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Johnsen, Erland (1989-1997)


loz

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Erland Johnsen (1989-1997)

Written by Loz in May 2007

erland%20johnsen%201990%203.jpg As far as I am concerned if you didn’t like Erland you weren’t even fit to be a Scouser!

In terms of technical ability he was never going to challenge for the title of finest centre half we have ever had however he doesn’t fall too far short of the title of centre half most desperate to see Chelsea succeed.

Born in Moss, Norway on April 5th 1967, Erland started his career with local team Moss and stayed with them from 1983-1988. In 1988 he got his big move to Bayern Munich and won back to back Championships with them (although he only actually featured 21 times for the first team) before Bobby Campbell brought him to Chelsea in 1989 for £300,000.

His debut came was in an away league game against QPR in December 1989. Some debuts are memorable for all the right reasons, this wasn’t one of them! Erland had a mare with Chelsea losing 4-2 and Erland given a torrid time by the likes of Mark Falco and Les Ferdinand, he was replaced in the second half by Kevin McCallister. It didn’t look good!!

All of a sudden the first team seemed a long long way away for Erland as he kicked his heels until a home cup game against Crewe gave Campbell the perfect opportunity to give Erland another run out. Although this game was not to go exactly to plan (a 1-1 draw courtesy of a Stevie Clarke goal right at the death – we won the replay) it was a turning point for Erland as he was named in the first team for every game for the rest of the season. We finished fifth that season (against the odds) and Erland formed a good understanding with central defensive partner Ken Monkou.

erland%20johnsen%201994%204.jpg Then things went off the boil for Erland. Injury at the start of the 1990-91 season cost him his place in the first team with Jason Cundy seizing the chance to make an impression. He barely featured in the team that season, and things got worse the next when Paul Elliott was signed by new manager Ian Porterfield (watch the blood pressure Bluebeard).

It is probably fair to say that Erland’s Chelsea career would have been over if it wasn’t for the sacking of Porterfield and the appointment of David Webb as caretaker manager. Webb brought him back into the first team and he stayed there for the rest of that season and into the following season under the management of Glen Hoddle.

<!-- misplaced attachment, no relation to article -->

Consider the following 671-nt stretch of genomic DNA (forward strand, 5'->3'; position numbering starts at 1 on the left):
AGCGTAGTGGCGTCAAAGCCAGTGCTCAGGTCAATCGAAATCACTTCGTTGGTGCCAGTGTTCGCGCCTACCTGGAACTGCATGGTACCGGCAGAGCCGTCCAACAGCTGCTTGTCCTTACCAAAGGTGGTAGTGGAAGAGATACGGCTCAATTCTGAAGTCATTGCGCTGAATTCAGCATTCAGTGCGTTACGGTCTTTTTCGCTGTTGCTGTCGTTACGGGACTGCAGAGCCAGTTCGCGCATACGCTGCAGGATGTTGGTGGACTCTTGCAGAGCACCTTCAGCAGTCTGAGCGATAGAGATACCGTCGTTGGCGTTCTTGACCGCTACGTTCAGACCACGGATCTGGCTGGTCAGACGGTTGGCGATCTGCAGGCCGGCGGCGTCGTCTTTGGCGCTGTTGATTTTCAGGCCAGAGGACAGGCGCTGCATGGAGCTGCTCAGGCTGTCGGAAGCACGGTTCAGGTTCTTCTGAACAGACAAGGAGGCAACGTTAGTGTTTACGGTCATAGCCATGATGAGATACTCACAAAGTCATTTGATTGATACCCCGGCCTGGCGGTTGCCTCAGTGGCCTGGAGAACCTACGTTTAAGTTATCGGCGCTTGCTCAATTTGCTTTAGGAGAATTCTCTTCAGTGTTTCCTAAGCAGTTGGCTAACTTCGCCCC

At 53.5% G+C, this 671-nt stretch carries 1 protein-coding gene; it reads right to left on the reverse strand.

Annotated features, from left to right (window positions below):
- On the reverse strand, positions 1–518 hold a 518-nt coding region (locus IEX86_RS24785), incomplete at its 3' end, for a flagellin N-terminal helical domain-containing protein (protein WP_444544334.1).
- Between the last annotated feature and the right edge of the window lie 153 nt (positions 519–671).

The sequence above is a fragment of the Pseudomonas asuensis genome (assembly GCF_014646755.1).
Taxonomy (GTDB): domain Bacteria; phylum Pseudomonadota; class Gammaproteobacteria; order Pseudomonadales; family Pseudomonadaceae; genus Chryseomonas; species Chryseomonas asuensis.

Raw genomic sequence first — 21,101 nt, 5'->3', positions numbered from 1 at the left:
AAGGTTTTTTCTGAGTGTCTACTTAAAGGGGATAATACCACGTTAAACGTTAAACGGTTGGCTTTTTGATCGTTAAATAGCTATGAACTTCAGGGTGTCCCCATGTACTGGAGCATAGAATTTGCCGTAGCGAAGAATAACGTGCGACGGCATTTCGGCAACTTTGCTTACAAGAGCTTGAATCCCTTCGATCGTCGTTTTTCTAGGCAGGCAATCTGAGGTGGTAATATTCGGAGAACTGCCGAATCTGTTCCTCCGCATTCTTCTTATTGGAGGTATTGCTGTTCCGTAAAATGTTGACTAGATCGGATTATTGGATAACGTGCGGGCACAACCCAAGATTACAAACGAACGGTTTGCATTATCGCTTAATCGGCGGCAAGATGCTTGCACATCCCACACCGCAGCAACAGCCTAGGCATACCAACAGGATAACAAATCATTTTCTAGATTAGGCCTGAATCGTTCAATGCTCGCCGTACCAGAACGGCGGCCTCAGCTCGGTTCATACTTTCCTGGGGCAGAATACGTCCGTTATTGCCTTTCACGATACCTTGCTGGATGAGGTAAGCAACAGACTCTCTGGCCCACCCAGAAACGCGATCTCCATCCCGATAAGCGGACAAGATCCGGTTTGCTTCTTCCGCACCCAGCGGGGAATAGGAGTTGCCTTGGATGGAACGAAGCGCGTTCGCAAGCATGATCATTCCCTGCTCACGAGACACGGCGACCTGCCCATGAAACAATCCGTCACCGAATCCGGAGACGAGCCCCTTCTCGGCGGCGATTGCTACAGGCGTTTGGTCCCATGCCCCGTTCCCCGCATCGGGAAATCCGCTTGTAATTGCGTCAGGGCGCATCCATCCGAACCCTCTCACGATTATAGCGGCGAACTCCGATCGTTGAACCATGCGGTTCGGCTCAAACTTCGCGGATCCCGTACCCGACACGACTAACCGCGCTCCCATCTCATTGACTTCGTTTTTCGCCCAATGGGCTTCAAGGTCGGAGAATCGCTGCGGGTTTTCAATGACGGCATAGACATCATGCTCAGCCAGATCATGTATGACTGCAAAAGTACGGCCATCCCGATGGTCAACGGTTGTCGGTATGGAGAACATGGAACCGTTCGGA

That was 1994, a season which ended with a match that we can forever abuse David ‘I like caning young boys’ Elleray for.

The 1994-95 season was Johnsen’s finest for the club in terms of personal performance. He played in 46 games, was a intrinsic part of the team that got to the semi finals of the European Cup Winners Cup and was voted player of the year.

That was to be his defining season in a Chelsea shirt, his form dropped in the 1995-96 season and by Christmas he was out of the first team. Glen Hoddle went off to manage England and worship healing hands in the summer of 1996 with Ruud Gullit appointed as his replacement. Once again Erland benefited from the appointment of a new manager as he found himself straight back into the first team. This reprieve wasn’t to last though, Erland dropped back out of the team in October and didn’t start a game again until March 1997. In that period he did make some appearances off the bench including a certain FA Cup 5th round game against Leicester where, in the dying moments, Erland mysteriously fell over in the penalty box after a long run from the half way line, Lebouef scored the penalty and we looked a little sheepish (something Gerrard was to master in future years).

erland%20johnsen%201996%204.jpg Erland’s last highlight for the Blues was being selected for the FA Cup semi final at Highbury against Wimbledon in 1997, a game we strolled 3-0 with a brace from Hughes sandwiching Franco’s memorable goal (you know, the backheel one) – sadly Erland was not to be selected for the final against Middlesbrough.

Erland joined Rosenborg at the end of that season.

The last time I saw Erland he was sitting about six rows behind me at Wembley at the 1998 League Cup final against Middlesbrough. The reception he was receiving from all the Chelsea fans around him just goes to show that you don’t need to be the best player in the world for the fans to adore you, you just need to take the club to your heart. Erland did that in spades.

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